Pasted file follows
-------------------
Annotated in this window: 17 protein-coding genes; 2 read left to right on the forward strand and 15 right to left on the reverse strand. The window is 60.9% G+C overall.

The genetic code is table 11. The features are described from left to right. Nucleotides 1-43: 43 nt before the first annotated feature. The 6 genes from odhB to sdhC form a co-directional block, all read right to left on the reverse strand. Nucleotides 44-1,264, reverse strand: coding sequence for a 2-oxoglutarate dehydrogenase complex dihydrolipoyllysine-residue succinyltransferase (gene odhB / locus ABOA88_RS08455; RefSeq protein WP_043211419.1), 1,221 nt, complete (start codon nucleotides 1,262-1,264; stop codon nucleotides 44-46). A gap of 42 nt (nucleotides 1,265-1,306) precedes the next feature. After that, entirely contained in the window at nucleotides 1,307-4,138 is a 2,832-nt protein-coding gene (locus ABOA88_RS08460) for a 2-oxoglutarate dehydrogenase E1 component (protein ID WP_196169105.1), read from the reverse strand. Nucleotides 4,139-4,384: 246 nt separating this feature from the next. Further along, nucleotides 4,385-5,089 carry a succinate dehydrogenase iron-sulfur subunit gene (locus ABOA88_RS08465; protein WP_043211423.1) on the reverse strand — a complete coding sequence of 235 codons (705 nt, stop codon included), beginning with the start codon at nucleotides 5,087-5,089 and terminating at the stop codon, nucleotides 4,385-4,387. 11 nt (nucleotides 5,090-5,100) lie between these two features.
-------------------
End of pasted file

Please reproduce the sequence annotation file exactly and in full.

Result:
Annotated in this window: 17 protein-coding genes; 2 read left to right on the forward strand and 15 right to left on the reverse strand. The window is 60.9% G+C overall.

The genetic code is table 11. The features are described from left to right. Nucleotides 1-43: 43 nt before the first annotated feature. The 6 genes from odhB to sdhC form a co-directional block, all read right to left on the reverse strand. Nucleotides 44-1,264, reverse strand: coding sequence for a 2-oxoglutarate dehydrogenase complex dihydrolipoyllysine-residue succinyltransferase (gene odhB / locus ABOA88_RS08455; RefSeq protein WP_043211419.1), 1,221 nt, complete (start codon nucleotides 1,262-1,264; stop codon nucleotides 44-46). A gap of 42 nt (nucleotides 1,265-1,306) precedes the next feature. After that, entirely contained in the window at nucleotides 1,307-4,138 is a 2,832-nt protein-coding gene (locus ABOA88_RS08460) for a 2-oxoglutarate dehydrogenase E1 component (protein ID WP_196169105.1), read from the reverse strand. Nucleotides 4,139-4,384: 246 nt separating this feature from the next. Further along, nucleotides 4,385-5,089 carry a succinate dehydrogenase iron-sulfur subunit gene (locus ABOA88_RS08465; protein WP_043211423.1) on the reverse strand — a complete coding sequence of 235 codons (705 nt, stop codon included), beginning with the start codon at nucleotides 5,087-5,089 and terminating at the stop codon, nucleotides 4,385-4,387. 11 nt (nucleotides 5,090-5,100) lie between these two features.